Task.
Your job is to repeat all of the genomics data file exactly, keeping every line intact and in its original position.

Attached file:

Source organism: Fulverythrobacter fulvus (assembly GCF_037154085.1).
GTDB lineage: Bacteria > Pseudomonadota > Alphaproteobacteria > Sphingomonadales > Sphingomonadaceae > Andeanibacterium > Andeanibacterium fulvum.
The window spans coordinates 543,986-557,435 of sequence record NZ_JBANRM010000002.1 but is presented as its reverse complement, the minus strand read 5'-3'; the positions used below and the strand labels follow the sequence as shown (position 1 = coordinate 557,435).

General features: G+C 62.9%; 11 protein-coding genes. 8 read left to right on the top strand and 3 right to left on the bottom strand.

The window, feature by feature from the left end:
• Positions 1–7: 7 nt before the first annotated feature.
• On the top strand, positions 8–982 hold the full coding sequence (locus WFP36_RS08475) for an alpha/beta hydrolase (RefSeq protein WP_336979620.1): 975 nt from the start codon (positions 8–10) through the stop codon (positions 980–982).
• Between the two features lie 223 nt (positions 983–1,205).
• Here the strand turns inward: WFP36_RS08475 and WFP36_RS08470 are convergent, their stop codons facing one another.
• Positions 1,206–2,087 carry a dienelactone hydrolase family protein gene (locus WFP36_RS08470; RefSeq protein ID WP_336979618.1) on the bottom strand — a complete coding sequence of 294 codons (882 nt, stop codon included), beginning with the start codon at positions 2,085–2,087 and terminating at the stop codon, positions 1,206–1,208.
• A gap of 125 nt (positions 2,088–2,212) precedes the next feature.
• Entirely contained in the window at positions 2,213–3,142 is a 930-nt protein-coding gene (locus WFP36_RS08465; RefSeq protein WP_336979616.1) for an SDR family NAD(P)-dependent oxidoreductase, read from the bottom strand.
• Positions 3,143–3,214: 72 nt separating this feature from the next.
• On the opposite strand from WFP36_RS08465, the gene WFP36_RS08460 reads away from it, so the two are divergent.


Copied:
Source organism: Fulverythrobacter fulvus (assembly GCF_037154085.1).
GTDB lineage: Bacteria > Pseudomonadota > Alphaproteobacteria > Sphingomonadales > Sphingomonadaceae > Andeanibacterium > Andeanibacterium fulvum.
The window spans coordinates 543,986-557,435 of sequence record NZ_JBANRM010000002.1 but is presented as its reverse complement, the minus strand read 5'-3'; the positions used below and the strand labels follow the sequence as shown (position 1 = coordinate 557,435).

General features: G+C 62.9%; 11 protein-coding genes. 8 read left to right on the top strand and 3 right to left on the bottom strand.

The window, feature by feature from the left end:
• Positions 1–7: 7 nt before the first annotated feature.
• On the top strand, positions 8–982 hold the full coding sequence (locus WFP36_RS08475) for an alpha/beta hydrolase (RefSeq protein WP_336979620.1): 975 nt from the start codon (positions 8–10) through the stop codon (positions 980–982).
• Between the two features lie 223 nt (positions 983–1,205).
• Here the strand turns inward: WFP36_RS08475 and WFP36_RS08470 are convergent, their stop codons facing one another.
• Positions 1,206–2,087 carry a dienelactone hydrolase family protein gene (locus WFP36_RS08470; RefSeq protein ID WP_336979618.1) on the bottom strand — a complete coding sequence of 294 codons (882 nt, stop codon included), beginning with the start codon at positions 2,085–2,087 and terminating at the stop codon, positions 1,206–1,208.
• A gap of 125 nt (positions 2,088–2,212) precedes the next feature.
• Entirely contained in the window at positions 2,213–3,142 is a 930-nt protein-coding gene (locus WFP36_RS08465; RefSeq protein WP_336979616.1) for an SDR family NAD(P)-dependent oxidoreductase, read from the bottom strand.
• Positions 3,143–3,214: 72 nt separating this feature from the next.
• On the opposite strand from WFP36_RS08465, the gene WFP36_RS08460 reads away from it, so the two are divergent.